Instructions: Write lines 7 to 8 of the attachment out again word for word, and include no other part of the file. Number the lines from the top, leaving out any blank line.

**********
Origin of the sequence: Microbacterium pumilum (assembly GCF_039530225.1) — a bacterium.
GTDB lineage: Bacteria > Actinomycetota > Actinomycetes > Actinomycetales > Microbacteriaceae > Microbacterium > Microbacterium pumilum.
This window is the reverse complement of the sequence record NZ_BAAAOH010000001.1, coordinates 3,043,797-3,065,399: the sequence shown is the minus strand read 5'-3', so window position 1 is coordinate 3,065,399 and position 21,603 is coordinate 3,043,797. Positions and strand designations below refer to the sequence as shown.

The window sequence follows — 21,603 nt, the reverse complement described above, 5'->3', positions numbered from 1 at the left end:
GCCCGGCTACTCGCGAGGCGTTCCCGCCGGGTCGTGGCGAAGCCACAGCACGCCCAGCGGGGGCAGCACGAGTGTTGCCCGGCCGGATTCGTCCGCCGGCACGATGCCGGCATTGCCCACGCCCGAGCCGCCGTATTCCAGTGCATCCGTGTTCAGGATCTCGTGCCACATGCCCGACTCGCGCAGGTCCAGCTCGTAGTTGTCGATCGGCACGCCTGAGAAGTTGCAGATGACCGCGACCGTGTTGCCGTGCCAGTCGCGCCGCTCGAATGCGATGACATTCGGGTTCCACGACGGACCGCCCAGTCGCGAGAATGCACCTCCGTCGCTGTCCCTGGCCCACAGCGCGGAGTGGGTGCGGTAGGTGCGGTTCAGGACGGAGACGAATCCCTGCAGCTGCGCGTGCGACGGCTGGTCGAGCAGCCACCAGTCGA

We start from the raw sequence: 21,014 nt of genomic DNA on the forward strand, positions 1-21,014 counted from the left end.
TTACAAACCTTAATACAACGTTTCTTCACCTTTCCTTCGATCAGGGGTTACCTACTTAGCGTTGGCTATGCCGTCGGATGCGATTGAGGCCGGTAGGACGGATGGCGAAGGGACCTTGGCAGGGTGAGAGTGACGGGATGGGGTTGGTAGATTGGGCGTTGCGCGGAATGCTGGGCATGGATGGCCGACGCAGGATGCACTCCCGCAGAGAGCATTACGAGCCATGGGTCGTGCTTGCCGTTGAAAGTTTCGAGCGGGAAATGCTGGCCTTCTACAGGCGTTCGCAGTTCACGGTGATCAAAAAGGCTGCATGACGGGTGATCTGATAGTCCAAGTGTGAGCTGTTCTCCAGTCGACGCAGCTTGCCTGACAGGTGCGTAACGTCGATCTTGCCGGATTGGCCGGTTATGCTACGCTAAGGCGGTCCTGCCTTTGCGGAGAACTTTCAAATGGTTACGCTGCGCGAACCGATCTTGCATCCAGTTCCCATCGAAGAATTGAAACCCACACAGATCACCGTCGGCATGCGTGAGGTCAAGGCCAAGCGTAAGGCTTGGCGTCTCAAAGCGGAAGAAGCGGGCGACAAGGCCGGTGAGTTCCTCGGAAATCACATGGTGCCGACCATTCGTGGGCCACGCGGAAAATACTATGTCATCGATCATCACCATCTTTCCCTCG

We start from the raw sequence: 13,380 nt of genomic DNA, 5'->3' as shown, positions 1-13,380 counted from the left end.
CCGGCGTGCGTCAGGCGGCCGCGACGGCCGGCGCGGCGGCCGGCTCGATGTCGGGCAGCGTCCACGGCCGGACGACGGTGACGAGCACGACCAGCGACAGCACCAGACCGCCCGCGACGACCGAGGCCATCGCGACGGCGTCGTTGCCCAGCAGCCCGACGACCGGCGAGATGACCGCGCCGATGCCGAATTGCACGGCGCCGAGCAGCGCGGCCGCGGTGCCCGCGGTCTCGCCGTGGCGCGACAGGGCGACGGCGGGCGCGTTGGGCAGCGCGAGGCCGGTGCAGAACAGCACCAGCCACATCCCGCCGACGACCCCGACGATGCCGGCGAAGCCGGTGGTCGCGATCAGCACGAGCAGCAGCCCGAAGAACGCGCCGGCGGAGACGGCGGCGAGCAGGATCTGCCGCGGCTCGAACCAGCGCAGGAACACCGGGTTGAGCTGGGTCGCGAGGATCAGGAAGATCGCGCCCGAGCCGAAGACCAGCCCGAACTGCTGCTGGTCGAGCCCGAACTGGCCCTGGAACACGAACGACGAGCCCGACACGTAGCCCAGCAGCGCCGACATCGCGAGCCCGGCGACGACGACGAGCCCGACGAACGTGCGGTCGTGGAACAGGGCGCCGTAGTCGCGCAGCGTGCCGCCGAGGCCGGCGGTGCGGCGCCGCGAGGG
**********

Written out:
TTACAAACCTTAATACAACGTTTCTTCACCTTTCCTTCGATCAGGGGTTACCTACTTAGCGTTGGCTATGCCGTCGGATGCGATTGAGGCCGGTAGGACGGATGGCGAAGGGACCTTGGCAGGGTGAGAGTGACGGGATGGGGTTGGTAGATTGGGCGTTGCGCGGAATGCTGGGCATGGATGGCCGACGCAGGATGCACTCCCGCAGAGAGCATTACGAGCCATGGGTCGTGCTTGCCGTTGAAAGTTTCGAGCGGGAAATGCTGGCCTTCTACAGGCGTTCGCAGTTCACGGTGATCAAAAAGGCTGCATGACGGGTGATCTGATAGTCCAAGTGTGAGCTGTTCTCCAGTCGACGCAGCTTGCCTGACAGGTGCGTAACGTCGATCTTGCCGGATTGGCCGGTTATGCTACGCTAAGGCGGTCCTGCCTTTGCGGAGAACTTTCAAATGGTTACGCTGCGCGAACCGATCTTGCATCCAGTTCCCATCGAAGAATTGAAACCCACACAGATCACCGTCGGCATGCGTGAGGTCAAGGCCAAGCGTAAGGCTTGGCGTCTCAAAGCGGAAGAAGCGGGCGACAAGGCCGGTGAGTTCCTCGGAAATCACATGGTGCCGACCATTCGTGGGCCACGCGGAAAATACTATGTCATCGATCATCACCATCTTTCCCTCG

We start from the raw sequence: 13,380 nt of genomic DNA, 5'->3' as shown, positions 1-13,380 counted from the left end.